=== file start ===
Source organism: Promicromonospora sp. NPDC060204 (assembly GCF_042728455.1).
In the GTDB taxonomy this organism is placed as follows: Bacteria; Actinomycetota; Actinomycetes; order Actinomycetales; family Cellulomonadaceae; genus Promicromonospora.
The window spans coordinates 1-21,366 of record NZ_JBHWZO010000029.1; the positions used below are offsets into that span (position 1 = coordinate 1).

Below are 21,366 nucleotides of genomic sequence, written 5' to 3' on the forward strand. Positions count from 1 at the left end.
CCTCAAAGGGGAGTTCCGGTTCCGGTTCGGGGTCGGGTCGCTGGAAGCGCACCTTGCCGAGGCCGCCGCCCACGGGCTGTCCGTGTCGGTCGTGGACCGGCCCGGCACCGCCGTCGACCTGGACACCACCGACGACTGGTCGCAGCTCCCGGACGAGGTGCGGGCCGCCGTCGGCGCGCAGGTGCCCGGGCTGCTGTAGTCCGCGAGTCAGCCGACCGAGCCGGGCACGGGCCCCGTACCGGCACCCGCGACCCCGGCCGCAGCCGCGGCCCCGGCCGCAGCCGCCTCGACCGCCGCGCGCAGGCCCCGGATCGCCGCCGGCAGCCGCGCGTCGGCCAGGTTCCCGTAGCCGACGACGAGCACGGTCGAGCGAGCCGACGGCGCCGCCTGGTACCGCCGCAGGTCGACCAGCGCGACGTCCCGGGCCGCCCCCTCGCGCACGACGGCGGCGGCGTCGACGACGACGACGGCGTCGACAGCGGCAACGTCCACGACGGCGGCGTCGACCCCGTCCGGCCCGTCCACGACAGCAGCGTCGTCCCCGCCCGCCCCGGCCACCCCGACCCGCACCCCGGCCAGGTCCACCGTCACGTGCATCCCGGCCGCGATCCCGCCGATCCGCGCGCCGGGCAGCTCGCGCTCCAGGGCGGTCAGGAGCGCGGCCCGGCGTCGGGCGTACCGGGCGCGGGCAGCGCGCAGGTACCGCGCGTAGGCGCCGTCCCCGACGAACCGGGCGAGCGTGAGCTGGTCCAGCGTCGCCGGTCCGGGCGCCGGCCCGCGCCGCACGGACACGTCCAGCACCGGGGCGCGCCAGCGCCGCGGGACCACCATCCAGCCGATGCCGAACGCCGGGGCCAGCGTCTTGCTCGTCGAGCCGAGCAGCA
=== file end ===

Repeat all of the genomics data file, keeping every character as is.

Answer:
Source organism: Promicromonospora sp. NPDC060204 (assembly GCF_042728455.1).
In the GTDB taxonomy this organism is placed as follows: Bacteria; Actinomycetota; Actinomycetes; order Actinomycetales; family Cellulomonadaceae; genus Promicromonospora.
The window spans coordinates 1-21,366 of record NZ_JBHWZO010000029.1; the positions used below are offsets into that span (position 1 = coordinate 1).

Below are 21,366 nucleotides of genomic sequence, written 5' to 3' on the forward strand. Positions count from 1 at the left end.
CCTCAAAGGGGAGTTCCGGTTCCGGTTCGGGGTCGGGTCGCTGGAAGCGCACCTTGCCGAGGCCGCCGCCCACGGGCTGTCCGTGTCGGTCGTGGACCGGCCCGGCACCGCCGTCGACCTGGACACCACCGACGACTGGTCGCAGCTCCCGGACGAGGTGCGGGCCGCCGTCGGCGCGCAGGTGCCCGGGCTGCTGTAGTCCGCGAGTCAGCCGACCGAGCCGGGCACGGGCCCCGTACCGGCACCCGCGACCCCGGCCGCAGCCGCGGCCCCGGCCGCAGCCGCCTCGACCGCCGCGCGCAGGCCCCGGATCGCCGCCGGCAGCCGCGCGTCGGCCAGGTTCCCGTAGCCGACGACGAGCACGGTCGAGCGAGCCGACGGCGCCGCCTGGTACCGCCGCAGGTCGACCAGCGCGACGTCCCGGGCCGCCCCCTCGCGCACGACGGCGGCGGCGTCGACGACGACGACGGCGTCGACAGCGGCAACGTCCACGACGGCGGCGTCGACCCCGTCCGGCCCGTCCACGACAGCAGCGTCGTCCCCGCCCGCCCCGGCCACCCCGACCCGCACCCCGGCCAGGTCCACCGTCACGTGCATCCCGGCCGCGATCCCGCCGATCCGCGCGCCGGGCAGCTCGCGCTCCAGGGCGGTCAGGAGCGCGGCCCGGCGTCGGGCGTACCGGGCGCGGGCAGCGCGCAGGTACCGCGCGTAGGCGCCGTCCCCGACGAACCGGGCGAGCGTGAGCTGGTCCAGCGTCGCCGGTCCGGGCGCCGGCCCGCGCCGCACGGACACGTCCAGCACCGGGGCGCGCCAGCGCCGCGGGACCACCATCCAGCCGATGCCGAACGCCGGGGCCAGCGTCTTGCTCGTCGAGCCGAGCAGCA